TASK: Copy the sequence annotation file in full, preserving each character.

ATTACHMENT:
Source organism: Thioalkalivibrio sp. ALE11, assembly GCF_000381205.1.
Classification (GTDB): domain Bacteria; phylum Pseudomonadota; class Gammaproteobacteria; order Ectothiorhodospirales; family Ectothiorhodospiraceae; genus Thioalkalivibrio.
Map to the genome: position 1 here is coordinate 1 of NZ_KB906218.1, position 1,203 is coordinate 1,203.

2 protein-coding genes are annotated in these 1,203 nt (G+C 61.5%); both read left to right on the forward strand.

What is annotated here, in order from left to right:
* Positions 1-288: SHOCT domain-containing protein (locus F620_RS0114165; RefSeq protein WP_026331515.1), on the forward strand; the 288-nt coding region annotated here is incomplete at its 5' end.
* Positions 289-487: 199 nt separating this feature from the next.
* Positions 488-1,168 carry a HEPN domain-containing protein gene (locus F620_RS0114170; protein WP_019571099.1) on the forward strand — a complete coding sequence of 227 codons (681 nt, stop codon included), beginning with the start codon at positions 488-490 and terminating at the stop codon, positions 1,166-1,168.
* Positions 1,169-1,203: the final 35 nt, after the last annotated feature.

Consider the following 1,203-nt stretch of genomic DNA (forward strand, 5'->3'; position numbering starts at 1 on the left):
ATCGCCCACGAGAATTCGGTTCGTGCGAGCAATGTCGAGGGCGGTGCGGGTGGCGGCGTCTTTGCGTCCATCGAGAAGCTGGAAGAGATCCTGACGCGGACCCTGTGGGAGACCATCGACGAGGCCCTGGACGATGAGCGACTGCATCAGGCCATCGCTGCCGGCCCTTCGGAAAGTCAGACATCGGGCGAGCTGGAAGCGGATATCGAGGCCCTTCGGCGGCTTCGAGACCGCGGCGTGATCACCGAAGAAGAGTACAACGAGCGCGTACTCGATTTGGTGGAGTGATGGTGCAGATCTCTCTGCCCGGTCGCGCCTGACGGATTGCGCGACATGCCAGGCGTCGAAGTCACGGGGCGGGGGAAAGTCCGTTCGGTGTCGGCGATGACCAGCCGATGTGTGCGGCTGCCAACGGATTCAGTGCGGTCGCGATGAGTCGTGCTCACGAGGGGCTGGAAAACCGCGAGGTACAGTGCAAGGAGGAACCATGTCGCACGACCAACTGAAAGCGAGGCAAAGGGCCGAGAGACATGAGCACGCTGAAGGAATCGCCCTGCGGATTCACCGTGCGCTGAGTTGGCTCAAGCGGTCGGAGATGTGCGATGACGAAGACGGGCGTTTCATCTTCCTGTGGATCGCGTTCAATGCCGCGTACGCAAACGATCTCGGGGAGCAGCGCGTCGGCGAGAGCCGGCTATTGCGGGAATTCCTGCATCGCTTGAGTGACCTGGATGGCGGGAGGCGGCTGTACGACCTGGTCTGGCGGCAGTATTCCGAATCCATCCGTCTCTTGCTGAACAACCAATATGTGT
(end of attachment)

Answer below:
Source organism: Thioalkalivibrio sp. ALE11, assembly GCF_000381205.1.
Classification (GTDB): domain Bacteria; phylum Pseudomonadota; class Gammaproteobacteria; order Ectothiorhodospirales; family Ectothiorhodospiraceae; genus Thioalkalivibrio.
Map to the genome: position 1 here is coordinate 1 of NZ_KB906218.1, position 1,203 is coordinate 1,203.

2 protein-coding genes are annotated in these 1,203 nt (G+C 61.5%); both read left to right on the forward strand.

What is annotated here, in order from left to right:
* Positions 1-288: SHOCT domain-containing protein (locus F620_RS0114165; RefSeq protein WP_026331515.1), on the forward strand; the 288-nt coding region annotated here is incomplete at its 5' end.
* Positions 289-487: 199 nt separating this feature from the next.
* Positions 488-1,168 carry a HEPN domain-containing protein gene (locus F620_RS0114170; protein WP_019571099.1) on the forward strand — a complete coding sequence of 227 codons (681 nt, stop codon included), beginning with the start codon at positions 488-490 and terminating at the stop codon, positions 1,166-1,168.
* Positions 1,169-1,203: the final 35 nt, after the last annotated feature.

Consider the following 1,203-nt stretch of genomic DNA (forward strand, 5'->3'; position numbering starts at 1 on the left):
ATCGCCCACGAGAATTCGGTTCGTGCGAGCAATGTCGAGGGCGGTGCGGGTGGCGGCGTCTTTGCGTCCATCGAGAAGCTGGAAGAGATCCTGACGCGGACCCTGTGGGAGACCATCGACGAGGCCCTGGACGATGAGCGACTGCATCAGGCCATCGCTGCCGGCCCTTCGGAAAGTCAGACATCGGGCGAGCTGGAAGCGGATATCGAGGCCCTTCGGCGGCTTCGAGACCGCGGCGTGATCACCGAAGAAGAGTACAACGAGCGCGTACTCGATTTGGTGGAGTGATGGTGCAGATCTCTCTGCCCGGTCGCGCCTGACGGATTGCGCGACATGCCAGGCGTCGAAGTCACGGGGCGGGGGAAAGTCCGTTCGGTGTCGGCGATGACCAGCCGATGTGTGCGGCTGCCAACGGATTCAGTGCGGTCGCGATGAGTCGTGCTCACGAGGGGCTGGAAAACCGCGAGGTACAGTGCAAGGAGGAACCATGTCGCACGACCAACTGAAAGCGAGGCAAAGGGCCGAGAGACATGAGCACGCTGAAGGAATCGCCCTGCGGATTCACCGTGCGCTGAGTTGGCTCAAGCGGTCGGAGATGTGCGATGACGAAGACGGGCGTTTCATCTTCCTGTGGATCGCGTTCAATGCCGCGTACGCAAACGATCTCGGGGAGCAGCGCGTCGGCGAGAGCCGGCTATTGCGGGAATTCCTGCATCGCTTGAGTGACCTGGATGGCGGGAGGCGGCTGTACGACCTGGTCTGGCGGCAGTATTCCGAATCCATCCGTCTCTTGCTGAACAACCAATATGTGT